Greek euro coins
Greek euro coins feature a unique design for each of the eight coins. They were all designed by Georgios Stamatopoulos with the minor coins depicting Greek ships, the middle ones portraying famous Greeks and the two large denominations showing images of Greek history and mythology. All designs feature the 12 stars of the EU, the year of imprint and a tiny symbol of the Bank of Greece. Uniquely, the value of the coins is expressed on the national side in the Greek alphabet, as well as being on the common side in the Roman alphabet. The euro cent is known as the lepto (λεπτό; plural lepta, λεπτά) in Greek.
Greece did not enter the Eurozone until 2001 and was not able to start minting coins as early as the other eleven member states, so a number of coins circulated in 2002 were not minted in Athens but in Finland (€1 and €2 – mint mark S), France (1c, 2c, 5c, 10c and 50c – mint mark F) and Spain (20c – mint mark E). The coins minted in Athens for the euro introduction in 2002, as well as all the subsequent Greek euro coins, carry only the Greek mint mark.
Greek euro design
|€ 0.01||€ 0.02||€ 0.05|
|An Athenian trireme of the 5th century BC||A corvette of the early 19th century||A modern tanker, symbol of Greek enterprise|
|€ 0.10||€ 0.20||€ 0.50|
|Rigas Feraios, Greek writer and revolutionary||Ioannis Kapodistrias, Greece's first statesman||Eleftherios Venizelos, Greek politician|
|€ 1.00||€ 2.00||€ 2 Coin Edge|
|The words Hellenic Republic in Greek script (ΕΛΛΗΝΙΚΗ ΔΗΜΟΚΡΑΤΙΑ)|
|Picture of a 5th-century BC 4 drachma coin of Athens (a coin in a coin)||The abduction of Europa by Zeus in the form of a bull|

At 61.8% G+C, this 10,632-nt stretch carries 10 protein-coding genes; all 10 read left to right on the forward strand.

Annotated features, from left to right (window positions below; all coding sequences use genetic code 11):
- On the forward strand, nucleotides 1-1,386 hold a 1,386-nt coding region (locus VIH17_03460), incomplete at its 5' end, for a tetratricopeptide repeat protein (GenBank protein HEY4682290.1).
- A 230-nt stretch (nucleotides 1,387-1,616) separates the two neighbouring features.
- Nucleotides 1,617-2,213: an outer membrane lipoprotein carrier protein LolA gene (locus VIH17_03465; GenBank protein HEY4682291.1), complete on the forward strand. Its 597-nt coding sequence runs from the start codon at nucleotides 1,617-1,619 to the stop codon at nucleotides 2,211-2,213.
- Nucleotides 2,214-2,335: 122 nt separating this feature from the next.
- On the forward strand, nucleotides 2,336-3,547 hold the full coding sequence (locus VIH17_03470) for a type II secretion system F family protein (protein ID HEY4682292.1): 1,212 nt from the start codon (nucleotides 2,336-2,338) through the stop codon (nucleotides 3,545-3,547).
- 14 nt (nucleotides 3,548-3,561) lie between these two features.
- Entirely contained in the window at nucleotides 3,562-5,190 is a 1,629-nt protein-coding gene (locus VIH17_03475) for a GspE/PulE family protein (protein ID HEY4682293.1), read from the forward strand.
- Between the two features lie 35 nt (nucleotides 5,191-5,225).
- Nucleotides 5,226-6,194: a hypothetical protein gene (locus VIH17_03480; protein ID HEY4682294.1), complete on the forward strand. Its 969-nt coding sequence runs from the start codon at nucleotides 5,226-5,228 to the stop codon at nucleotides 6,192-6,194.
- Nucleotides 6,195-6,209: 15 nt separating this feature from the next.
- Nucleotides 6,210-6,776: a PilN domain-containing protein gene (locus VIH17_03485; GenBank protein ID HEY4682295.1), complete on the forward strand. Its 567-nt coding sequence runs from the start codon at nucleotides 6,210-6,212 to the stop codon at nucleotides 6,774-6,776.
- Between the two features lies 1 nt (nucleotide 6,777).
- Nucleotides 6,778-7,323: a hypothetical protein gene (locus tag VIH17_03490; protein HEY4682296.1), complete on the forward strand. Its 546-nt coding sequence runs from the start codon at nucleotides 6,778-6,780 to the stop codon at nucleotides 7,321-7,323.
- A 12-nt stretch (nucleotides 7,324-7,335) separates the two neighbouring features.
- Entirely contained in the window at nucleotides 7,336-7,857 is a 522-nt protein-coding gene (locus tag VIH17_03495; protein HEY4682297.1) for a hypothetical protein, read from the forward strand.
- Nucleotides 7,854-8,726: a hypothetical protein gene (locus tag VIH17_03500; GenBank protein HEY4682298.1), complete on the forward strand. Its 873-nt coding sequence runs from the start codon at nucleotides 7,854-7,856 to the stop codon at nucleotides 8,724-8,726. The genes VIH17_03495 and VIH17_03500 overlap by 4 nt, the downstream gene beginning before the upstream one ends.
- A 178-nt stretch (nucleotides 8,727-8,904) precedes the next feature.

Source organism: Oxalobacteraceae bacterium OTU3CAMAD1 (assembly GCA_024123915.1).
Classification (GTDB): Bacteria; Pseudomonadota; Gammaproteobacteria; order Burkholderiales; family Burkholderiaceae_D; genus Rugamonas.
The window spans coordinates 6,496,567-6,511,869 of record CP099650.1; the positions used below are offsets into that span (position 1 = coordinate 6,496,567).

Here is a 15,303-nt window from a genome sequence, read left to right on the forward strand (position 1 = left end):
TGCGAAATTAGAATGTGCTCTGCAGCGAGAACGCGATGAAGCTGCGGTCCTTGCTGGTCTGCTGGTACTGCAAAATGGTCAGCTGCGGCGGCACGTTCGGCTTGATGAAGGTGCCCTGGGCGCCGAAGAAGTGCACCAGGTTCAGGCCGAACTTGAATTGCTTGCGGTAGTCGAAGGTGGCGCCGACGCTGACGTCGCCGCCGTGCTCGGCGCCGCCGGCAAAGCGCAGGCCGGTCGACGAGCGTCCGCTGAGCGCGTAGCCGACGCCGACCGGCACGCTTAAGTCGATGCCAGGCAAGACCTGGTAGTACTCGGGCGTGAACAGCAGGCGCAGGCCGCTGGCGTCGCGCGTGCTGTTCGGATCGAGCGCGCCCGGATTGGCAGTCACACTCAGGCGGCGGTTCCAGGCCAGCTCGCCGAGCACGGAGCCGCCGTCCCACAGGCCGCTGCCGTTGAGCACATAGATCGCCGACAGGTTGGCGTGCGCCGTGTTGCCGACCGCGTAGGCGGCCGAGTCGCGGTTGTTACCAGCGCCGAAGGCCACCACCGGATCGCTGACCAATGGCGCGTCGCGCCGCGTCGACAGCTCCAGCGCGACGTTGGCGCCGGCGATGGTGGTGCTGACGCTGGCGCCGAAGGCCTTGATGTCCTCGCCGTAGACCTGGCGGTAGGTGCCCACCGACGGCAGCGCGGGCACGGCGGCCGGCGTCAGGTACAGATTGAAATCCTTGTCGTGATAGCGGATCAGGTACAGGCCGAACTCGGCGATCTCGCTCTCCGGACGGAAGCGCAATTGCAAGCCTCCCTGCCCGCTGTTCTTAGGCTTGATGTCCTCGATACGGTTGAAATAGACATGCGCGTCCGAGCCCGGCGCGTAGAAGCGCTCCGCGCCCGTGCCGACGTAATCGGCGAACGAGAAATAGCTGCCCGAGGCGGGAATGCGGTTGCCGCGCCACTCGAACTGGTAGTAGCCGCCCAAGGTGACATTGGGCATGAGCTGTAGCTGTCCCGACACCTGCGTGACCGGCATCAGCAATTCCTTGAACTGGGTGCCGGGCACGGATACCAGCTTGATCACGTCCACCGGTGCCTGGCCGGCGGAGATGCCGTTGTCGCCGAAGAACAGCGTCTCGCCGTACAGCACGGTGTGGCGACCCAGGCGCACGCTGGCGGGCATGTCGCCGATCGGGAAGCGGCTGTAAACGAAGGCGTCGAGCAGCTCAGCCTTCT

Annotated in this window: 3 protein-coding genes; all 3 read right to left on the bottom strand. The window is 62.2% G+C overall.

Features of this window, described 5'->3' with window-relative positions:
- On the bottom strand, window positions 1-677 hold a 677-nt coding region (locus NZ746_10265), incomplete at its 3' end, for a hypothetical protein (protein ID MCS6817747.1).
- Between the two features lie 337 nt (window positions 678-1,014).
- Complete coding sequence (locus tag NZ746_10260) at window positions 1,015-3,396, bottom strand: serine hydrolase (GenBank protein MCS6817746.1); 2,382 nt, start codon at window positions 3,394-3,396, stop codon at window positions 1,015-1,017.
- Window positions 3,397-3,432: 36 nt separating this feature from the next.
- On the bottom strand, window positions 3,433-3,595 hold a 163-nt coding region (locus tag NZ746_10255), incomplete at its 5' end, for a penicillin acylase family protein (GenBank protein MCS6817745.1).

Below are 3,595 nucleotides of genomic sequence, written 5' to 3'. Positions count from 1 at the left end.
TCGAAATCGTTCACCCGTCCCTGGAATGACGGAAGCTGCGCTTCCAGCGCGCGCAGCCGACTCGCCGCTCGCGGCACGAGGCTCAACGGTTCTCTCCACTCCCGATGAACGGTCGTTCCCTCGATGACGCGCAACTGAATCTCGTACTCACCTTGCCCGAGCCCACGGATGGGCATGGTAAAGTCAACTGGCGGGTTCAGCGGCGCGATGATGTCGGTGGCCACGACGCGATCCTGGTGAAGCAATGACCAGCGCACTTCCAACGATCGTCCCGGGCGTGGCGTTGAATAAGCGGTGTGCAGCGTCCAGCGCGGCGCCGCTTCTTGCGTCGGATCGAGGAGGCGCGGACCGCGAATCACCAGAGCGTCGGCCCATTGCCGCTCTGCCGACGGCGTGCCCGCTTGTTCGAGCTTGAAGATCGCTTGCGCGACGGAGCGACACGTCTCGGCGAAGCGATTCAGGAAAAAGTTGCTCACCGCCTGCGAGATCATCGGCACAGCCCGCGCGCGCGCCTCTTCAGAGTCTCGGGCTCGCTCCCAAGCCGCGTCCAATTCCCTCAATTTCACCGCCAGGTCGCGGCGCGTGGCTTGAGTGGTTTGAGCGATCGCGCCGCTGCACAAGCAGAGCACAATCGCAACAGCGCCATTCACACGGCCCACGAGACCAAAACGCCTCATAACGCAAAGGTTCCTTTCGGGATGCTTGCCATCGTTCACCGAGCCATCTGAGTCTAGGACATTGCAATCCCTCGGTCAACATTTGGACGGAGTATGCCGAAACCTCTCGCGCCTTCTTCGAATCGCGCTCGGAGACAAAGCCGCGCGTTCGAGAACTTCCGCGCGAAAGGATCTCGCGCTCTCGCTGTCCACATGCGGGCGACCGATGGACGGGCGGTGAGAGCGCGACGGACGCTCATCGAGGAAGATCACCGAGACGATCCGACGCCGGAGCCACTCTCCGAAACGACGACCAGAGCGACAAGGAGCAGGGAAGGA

Circulating mintage quantities
|Face Value||€0.01||€0.02||€0.05||€0.10||€0.20||€0.50||€1.00||€2.00||€2.00 CC|
* No coins were minted that year for that denomination
Greek starter kit
In 2001, the Bank of Greece issued starter kits for the introduction of the Euro.
|National Identifier||None yet|
|Engravers Initials|| |
|€2 Edge inscription|
Greece has a good collection of euro commemorative coins, mainly in silver although a few coins have also been minted in gold. Their face value range from €10 to €200. This is mainly done as a legacy of an old national practice of minting gold and silver coins. These coins are not really intended to be used as means of payment, so generally they do not circulate. Here you can find some samples:
- Gold, 200 euro, 75th anniversary of Bank of Greece (2003)
- Silver, 10 euro, Patras European Capital of Culture (2006)
- Silver, 10 euro, Acropolis Museum (2008)
- 50th Anniversary of the Signature of the Treaty of Rome (2007)
- "Circulating Mintage quantities". Henning Agt. Retrieved 22 August 2008.